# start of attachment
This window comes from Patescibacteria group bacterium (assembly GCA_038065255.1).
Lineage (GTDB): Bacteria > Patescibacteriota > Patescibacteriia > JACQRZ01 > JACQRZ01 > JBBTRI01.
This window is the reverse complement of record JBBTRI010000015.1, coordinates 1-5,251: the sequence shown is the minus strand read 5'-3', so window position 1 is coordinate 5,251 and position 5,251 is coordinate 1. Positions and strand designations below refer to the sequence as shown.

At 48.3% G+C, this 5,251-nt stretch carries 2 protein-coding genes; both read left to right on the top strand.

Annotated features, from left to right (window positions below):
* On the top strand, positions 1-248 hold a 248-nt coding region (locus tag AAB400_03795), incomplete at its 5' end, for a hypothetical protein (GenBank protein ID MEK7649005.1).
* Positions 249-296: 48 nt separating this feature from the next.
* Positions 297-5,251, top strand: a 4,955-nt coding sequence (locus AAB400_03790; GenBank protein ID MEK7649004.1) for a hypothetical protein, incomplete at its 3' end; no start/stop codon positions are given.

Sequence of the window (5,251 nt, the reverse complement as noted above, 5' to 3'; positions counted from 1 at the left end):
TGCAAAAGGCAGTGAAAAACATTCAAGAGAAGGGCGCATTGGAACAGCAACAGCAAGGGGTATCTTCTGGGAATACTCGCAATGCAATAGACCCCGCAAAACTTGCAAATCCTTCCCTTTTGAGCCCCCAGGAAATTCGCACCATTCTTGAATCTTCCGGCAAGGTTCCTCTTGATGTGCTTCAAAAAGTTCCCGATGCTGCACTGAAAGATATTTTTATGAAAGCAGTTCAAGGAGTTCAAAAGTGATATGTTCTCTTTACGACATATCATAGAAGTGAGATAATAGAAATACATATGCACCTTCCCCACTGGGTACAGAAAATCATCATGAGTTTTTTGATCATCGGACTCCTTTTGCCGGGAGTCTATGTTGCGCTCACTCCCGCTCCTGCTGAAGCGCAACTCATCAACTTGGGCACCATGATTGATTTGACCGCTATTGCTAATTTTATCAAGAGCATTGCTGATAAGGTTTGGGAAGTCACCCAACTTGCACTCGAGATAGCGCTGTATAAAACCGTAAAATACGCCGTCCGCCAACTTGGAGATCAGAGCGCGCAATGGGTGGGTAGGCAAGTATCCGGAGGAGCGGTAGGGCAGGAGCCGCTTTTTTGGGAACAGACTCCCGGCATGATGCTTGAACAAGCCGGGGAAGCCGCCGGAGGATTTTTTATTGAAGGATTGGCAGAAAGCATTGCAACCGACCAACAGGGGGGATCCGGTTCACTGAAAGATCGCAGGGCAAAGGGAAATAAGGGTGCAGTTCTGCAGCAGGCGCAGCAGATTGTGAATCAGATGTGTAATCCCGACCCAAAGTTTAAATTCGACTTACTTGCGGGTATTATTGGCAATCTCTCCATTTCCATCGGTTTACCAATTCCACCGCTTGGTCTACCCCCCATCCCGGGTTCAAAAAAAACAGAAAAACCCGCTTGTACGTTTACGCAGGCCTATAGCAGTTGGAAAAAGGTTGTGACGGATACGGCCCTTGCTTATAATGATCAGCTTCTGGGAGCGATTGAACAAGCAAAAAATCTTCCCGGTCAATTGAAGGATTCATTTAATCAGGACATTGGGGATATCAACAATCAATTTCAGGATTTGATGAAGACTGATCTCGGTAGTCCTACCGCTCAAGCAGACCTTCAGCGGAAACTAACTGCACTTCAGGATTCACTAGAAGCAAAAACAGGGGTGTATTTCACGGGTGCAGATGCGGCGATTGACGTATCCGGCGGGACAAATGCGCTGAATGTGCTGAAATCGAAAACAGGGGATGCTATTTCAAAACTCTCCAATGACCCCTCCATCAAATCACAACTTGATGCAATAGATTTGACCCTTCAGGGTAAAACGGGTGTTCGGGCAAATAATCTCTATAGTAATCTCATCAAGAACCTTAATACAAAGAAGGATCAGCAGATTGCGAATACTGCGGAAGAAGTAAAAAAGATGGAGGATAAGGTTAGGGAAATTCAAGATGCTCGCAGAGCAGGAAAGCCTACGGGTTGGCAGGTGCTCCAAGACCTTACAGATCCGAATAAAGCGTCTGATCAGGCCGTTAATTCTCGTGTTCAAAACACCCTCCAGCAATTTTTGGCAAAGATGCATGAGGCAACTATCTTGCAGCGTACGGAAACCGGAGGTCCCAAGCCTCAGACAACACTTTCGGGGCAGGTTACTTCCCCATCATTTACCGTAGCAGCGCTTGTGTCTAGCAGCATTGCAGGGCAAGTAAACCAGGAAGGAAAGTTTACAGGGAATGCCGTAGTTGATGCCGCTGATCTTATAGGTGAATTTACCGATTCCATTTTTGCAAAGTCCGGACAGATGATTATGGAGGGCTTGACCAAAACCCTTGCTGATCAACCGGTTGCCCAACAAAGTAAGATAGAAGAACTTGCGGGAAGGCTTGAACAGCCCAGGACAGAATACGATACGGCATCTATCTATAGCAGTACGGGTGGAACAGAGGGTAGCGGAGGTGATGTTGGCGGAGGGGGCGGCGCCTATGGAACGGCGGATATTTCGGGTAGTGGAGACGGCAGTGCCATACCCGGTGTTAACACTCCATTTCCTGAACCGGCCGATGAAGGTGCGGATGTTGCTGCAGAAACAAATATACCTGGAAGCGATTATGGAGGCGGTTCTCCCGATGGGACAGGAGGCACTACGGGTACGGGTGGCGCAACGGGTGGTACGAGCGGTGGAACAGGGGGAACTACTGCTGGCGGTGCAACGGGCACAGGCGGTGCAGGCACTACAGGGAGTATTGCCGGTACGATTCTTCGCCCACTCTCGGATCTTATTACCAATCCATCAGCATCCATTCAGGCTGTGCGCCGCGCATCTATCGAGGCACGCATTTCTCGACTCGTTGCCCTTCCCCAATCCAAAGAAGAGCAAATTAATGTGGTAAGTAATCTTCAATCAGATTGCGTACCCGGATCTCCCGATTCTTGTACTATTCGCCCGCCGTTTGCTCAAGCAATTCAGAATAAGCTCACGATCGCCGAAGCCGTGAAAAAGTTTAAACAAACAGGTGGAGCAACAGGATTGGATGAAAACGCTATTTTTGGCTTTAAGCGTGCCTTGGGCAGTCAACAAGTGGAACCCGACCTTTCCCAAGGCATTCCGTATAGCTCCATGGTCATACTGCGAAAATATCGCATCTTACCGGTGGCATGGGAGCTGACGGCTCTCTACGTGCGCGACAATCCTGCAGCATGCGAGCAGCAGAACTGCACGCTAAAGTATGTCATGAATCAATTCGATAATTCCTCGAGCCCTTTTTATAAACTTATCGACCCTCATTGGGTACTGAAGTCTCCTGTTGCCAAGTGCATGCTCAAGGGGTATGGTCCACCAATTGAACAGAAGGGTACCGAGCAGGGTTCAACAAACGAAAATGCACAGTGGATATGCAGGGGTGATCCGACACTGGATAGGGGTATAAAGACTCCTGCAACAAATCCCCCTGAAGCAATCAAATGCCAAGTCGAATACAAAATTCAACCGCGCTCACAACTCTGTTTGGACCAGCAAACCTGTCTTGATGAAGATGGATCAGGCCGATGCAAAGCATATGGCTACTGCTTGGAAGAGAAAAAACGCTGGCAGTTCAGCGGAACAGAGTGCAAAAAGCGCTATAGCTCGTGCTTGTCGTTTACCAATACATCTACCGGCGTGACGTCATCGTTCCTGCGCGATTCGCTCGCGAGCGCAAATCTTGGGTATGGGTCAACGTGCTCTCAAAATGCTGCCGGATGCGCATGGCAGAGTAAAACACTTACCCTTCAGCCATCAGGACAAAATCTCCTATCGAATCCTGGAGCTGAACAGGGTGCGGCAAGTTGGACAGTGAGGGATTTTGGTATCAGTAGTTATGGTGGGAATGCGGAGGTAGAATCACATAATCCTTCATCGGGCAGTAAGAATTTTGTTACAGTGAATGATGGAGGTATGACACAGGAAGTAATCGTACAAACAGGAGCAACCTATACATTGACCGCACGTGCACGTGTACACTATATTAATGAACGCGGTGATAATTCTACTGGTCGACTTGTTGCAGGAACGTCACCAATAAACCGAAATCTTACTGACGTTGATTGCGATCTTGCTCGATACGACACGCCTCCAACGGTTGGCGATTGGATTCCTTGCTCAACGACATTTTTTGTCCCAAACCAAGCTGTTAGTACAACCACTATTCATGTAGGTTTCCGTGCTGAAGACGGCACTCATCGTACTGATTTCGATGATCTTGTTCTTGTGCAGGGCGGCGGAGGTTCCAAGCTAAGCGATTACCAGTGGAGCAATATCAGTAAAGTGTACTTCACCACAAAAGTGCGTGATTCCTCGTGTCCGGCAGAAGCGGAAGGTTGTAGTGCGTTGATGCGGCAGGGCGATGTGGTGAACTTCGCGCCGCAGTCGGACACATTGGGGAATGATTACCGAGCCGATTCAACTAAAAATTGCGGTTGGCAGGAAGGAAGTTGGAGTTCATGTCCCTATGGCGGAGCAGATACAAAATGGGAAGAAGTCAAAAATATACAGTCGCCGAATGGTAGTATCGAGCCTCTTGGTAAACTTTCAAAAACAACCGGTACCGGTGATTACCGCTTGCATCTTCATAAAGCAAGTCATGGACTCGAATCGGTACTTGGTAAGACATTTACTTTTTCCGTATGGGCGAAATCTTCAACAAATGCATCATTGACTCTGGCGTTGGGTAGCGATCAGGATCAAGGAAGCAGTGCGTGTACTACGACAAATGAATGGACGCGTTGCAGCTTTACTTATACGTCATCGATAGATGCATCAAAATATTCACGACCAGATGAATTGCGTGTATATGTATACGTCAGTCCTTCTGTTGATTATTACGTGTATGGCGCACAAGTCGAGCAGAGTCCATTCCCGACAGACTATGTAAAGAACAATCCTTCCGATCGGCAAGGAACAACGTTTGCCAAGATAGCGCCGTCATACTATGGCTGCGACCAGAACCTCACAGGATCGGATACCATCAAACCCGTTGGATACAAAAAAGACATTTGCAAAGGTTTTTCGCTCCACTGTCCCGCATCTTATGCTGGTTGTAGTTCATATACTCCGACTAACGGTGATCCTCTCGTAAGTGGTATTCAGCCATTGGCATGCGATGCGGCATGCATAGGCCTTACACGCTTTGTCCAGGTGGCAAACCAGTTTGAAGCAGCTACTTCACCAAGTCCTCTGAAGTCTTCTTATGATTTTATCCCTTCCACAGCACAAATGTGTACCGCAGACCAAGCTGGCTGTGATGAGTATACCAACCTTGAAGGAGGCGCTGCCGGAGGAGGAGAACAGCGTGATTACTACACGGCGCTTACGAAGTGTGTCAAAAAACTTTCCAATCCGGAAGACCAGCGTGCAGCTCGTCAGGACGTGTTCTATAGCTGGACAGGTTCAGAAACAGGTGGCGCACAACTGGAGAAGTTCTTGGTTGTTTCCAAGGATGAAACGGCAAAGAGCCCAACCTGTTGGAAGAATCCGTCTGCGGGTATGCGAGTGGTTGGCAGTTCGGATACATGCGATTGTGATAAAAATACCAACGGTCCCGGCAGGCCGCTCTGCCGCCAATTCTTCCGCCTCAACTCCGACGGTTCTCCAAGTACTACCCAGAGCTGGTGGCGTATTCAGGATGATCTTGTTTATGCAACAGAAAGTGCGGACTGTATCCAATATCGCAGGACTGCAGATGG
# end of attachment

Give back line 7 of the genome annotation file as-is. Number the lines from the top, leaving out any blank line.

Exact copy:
* Positions 249-296: 48 nt separating this feature from the next.